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The Αristotelian Origins Of Stoic Determinism

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Chapter Summary

Based on similarity of theory, the author argues that the deterministic view of human agency of the early Stoic school was significantly influenced by certain Aristotelian views. Both explain human action in terms of a psychological and a physiological dimension. Regarding the former, there are striking similarities between their theories of action and responsibility. Regarding the latter, they share a peculiar theory in which the soul moves the body by the expansion and contraction of πνεῦμα. Aristotle occasionally affirms a sort of determinism, and if the Stoics coupled Aristotle's physiological account of action with the view that sufficient conditions necessitate their effects, the result would be a physical determinism. If this determinism were coupled with Aristotle's thesis in De Generatione et Corruptione II 11 that whatever is necessary is eternal and cyclical, the result would be the infamous Stoic doctrine of eternal recurrence.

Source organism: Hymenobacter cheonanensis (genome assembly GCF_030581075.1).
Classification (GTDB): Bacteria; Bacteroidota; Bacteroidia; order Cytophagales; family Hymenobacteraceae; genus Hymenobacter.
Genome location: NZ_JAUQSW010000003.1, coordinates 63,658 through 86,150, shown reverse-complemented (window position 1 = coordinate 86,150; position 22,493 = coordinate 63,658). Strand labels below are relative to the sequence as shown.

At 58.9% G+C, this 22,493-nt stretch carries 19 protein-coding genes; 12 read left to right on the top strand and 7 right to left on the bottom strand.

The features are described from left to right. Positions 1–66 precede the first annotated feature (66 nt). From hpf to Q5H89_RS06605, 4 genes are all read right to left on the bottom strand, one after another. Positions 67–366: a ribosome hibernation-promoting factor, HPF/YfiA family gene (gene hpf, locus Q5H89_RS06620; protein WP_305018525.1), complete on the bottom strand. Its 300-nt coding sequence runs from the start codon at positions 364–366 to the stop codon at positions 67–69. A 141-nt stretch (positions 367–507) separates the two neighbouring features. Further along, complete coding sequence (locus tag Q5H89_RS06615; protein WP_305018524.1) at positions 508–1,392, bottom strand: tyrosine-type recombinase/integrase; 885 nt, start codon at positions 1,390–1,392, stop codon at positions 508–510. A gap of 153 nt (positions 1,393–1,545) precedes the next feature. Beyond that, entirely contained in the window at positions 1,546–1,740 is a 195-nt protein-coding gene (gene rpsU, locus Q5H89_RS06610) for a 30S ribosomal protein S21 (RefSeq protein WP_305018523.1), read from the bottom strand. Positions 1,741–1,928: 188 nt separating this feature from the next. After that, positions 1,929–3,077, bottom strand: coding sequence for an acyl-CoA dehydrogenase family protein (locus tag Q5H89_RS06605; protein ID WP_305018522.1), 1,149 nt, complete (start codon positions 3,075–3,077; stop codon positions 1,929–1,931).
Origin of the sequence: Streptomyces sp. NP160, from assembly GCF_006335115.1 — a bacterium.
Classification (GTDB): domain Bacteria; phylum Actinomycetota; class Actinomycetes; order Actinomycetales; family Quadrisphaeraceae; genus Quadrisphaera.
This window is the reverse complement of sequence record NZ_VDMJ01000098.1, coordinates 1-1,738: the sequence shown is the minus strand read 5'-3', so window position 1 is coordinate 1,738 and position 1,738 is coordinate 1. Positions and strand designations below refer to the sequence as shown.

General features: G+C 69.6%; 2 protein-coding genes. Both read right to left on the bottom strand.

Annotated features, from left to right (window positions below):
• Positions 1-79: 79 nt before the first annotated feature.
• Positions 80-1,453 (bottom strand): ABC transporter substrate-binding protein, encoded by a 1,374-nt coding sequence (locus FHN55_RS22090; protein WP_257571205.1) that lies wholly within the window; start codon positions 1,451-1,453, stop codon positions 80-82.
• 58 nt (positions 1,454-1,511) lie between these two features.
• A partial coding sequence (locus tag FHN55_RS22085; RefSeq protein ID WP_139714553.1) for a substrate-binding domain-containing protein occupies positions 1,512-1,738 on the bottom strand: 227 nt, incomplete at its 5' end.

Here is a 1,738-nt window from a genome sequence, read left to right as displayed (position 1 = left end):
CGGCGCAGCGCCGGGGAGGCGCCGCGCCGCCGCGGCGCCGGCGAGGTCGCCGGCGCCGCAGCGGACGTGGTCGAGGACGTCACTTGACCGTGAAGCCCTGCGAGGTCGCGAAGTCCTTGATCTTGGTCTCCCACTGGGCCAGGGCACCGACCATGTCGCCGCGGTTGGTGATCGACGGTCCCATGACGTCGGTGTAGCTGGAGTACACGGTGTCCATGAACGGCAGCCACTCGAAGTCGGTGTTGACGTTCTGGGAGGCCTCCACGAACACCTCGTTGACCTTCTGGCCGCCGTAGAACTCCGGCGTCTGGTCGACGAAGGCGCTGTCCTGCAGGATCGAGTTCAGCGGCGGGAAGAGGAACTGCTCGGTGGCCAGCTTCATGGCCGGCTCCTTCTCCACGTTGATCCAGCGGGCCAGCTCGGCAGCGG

Keywords: Aristotelian views; eternal recurrence; physiological dimension; psychological dimension; Stoic doctrine



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